I will be joined by two other patient leaders in the rare disease space, Guadalupe Hayes-Mota and Lindsey Kizer.

If you would like to register, click here.

Hope to see you there!

Chris

Captain Tom, and How Age is Just a Number

On February 2, the world lost one of the heroes of the COVID-19 pandemic: Captain Sir Tom Moore. You might remember him from the early days of lockdown, when he made news for walking 100 laps in his back garden to raise money for the UK’s National Health Service (NHS).

When he began his endeavor, his goal was to raise £1,000 by his 100th birthday on April 30. Instead, he raised nearly £40 million.

Watching Captain Tom confidently grip his walker and amble around his garden was one of those hopeful, optimistic sights we clung to during those early weeks of the pandemic. It was such a simple story – an elderly man, a garden and a daily walk – but one that struck a chord in us all.

Continue reading “Captain Tom, and How Age is Just a Number”

Portraits of Resilience Storytelling Event on Feb. 11

Hi everyone!

I hope you are having a safe and healthy start to the new year. I can’t believe it’s already February.

Brief post today. I just wanted to let you know that I will be taking part in a storytelling event on Feb. 11 called “Portraits of Resilience”, hosted by Inspire and Health Story Collaborative. (If you follow me on social media you will recognize that this is the first time I’ve called it by it’s correct name. It’s not Portraits IN Resilience, Chris. Sigh….)

Making Sense of 2020

Somehow, we have reached the end of 2020.

Let that sink in for a moment. Tomorrow is a new year. Although the adversity we are facing won’t disappear overnight, it is still a major accomplishment to get to this point, even if we didn’t get here unscathed.

This was originally going to be a “Top Learnings From 2020” post, as I am someone who loves to make lists, but when it comes to 2020, quite frankly, I don’t know where to start. 2020 was a difficult, awful, strange year. It has been a continous learning experience. To condense it into list form feels impossible.

Where do you even start? Hundreds of thousands of lives lost. National wounds re-opened (not that they ever truly closed). The constant stream of anxiety-inducing news stories. Financial ruin for millions. Plans dashed for everyone. For the rest of our lives, we are going to look back on 2020 as a lost year. And in many ways, it was.

But that’s not to say this year was without meaning or instruction. If there was one silver lining to this 365-day trainwreck of a year, 2020 helped clarify what is truly important. It gave us time to reflect, to take stock of our lives, and see if where we are, both on a personal and societal level, is congruent with where we want to be. Reflection is not a bad thing, even if the truths surfaced are painful.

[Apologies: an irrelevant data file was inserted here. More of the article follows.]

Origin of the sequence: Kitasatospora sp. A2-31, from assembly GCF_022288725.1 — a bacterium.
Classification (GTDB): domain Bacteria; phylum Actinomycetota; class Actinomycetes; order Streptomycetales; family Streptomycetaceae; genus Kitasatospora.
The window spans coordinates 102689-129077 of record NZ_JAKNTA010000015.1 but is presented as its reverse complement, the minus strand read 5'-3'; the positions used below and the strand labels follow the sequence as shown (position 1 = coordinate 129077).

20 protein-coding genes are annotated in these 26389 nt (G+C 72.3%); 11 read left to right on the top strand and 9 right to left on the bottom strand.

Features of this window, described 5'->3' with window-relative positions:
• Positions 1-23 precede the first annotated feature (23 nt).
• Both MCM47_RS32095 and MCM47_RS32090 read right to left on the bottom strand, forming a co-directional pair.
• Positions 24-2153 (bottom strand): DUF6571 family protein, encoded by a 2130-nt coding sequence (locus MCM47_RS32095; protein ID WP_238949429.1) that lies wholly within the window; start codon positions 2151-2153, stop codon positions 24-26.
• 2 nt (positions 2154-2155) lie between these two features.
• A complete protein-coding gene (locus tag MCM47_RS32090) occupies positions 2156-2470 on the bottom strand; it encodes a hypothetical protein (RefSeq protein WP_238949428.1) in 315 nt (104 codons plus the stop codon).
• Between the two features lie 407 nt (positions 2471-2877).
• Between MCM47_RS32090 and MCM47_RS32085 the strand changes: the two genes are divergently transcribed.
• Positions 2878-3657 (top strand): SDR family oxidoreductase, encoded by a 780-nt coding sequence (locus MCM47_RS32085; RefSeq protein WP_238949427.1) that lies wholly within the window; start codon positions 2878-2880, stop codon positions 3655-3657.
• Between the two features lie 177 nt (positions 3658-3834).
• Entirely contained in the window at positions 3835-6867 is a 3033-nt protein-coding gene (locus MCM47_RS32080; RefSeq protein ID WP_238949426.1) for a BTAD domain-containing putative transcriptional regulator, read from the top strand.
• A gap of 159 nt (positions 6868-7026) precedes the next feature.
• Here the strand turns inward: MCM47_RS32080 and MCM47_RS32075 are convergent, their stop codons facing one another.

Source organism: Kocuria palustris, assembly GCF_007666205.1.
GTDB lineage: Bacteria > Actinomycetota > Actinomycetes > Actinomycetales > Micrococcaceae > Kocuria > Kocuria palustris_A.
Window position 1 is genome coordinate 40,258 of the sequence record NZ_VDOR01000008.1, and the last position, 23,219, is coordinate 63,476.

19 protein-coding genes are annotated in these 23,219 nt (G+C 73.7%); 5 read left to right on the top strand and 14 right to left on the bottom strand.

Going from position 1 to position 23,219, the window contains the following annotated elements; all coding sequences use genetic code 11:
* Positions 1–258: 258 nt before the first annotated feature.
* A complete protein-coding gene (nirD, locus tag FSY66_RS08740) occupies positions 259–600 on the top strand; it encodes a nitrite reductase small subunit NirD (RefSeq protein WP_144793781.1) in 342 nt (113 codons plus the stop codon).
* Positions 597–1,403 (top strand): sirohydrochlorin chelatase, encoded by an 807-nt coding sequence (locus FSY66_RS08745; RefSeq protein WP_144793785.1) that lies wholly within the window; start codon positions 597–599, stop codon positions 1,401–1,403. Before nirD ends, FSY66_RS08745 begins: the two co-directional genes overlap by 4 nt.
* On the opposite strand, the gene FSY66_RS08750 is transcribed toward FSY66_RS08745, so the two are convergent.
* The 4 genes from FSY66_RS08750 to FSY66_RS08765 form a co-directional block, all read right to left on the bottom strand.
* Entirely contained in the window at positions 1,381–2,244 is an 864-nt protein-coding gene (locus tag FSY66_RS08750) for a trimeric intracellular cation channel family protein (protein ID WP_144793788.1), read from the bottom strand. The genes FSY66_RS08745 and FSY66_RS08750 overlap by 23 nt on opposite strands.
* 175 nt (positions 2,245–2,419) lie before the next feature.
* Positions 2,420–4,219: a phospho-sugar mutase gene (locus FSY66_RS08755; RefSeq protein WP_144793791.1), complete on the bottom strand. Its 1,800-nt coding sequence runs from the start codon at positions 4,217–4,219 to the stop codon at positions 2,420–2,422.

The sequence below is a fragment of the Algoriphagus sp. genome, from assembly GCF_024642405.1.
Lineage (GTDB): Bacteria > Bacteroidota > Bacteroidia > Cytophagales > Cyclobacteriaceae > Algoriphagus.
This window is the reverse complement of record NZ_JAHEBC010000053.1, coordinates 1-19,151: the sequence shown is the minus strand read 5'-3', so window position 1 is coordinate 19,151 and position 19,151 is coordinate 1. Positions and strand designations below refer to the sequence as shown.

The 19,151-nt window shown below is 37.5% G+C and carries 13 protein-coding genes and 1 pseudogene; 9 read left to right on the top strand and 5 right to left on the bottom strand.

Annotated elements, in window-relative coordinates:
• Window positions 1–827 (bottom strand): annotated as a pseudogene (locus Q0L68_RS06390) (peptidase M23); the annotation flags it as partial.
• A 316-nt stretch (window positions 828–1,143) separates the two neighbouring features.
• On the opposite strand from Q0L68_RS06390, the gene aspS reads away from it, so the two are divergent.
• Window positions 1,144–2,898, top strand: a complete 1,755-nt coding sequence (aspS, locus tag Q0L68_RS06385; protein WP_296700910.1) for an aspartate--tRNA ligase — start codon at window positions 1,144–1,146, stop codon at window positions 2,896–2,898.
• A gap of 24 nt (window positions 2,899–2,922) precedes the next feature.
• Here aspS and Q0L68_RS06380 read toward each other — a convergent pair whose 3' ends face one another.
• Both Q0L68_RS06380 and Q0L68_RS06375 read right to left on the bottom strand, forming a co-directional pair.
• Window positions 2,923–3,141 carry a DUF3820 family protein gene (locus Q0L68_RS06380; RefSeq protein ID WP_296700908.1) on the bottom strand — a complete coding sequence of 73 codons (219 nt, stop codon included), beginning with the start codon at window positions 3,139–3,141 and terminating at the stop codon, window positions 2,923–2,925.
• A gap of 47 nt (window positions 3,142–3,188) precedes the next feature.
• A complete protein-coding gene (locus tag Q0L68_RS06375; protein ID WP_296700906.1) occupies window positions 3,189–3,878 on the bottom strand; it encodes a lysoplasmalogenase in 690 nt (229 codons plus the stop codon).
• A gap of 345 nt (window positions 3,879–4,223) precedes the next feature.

What We Value Most

For me, 2020 helped clarify not just what I valued, but why. I came into 2020 knowing what I valued – my family, friends, faith, health. And I still do value those things. But I didn’t realize just how important they are to me. They say that you don’t realize what you are made of until you encounter adversity. Well, you also don’t realize what you value until adversity threatens its existence. You don’t realize what is important to you until you face the prospect of losing it all at a moment’s notice. Until you face the prospect of profound loss, you don’t realize just how fragile everything is that you hold dear.

2020 saw one health crisis after another for my family. Given the progression of my disease, I am currently living with my parents. Four times I have watched one of them rushed to the emergency room – my father back in February, and my mother in September, November and December. On December 1st, my mother was wheeled out of our house and taken to the hospital in an ambulance, and given the severity of what had happened and how much pain she was in, I was confronted with the fact that I might never see her again.

None of these crises were COVID-related, but we had to deal with that too, on top of everything else. That night, on December 1st, when my mom was rushed to the hospital, they gave her a COVID test, and she tested positive. She had been hospitalized two weeks prior, and was exposed there (my dad and I hadn’t gone anywhere in the previous two weeks). Despite the best precautions, the virus always seems to find a way.

Thankfully, my mom had mild symptoms, and they were able to address it at the hospital, while treating her for her other health issue. A week later, my dad tested positive and dealth with moderate GI issues, and also lost his sense of smell. Somehow, I tested negative twice, even though I was in close contact with him constantly. But it was a nervewracking time nonetheless, especially as we waited for the results.

At the same time (because not enough was going on!), my cousin and her partner got it (he was in the hospital for five days), my aunt and uncle in Massachusetts got it (my aunt was briefly hospitalized), and several others I knew either had it or were exposed to someone who did. None of these groups of people interacted with one another, so the transmissions all happened independently.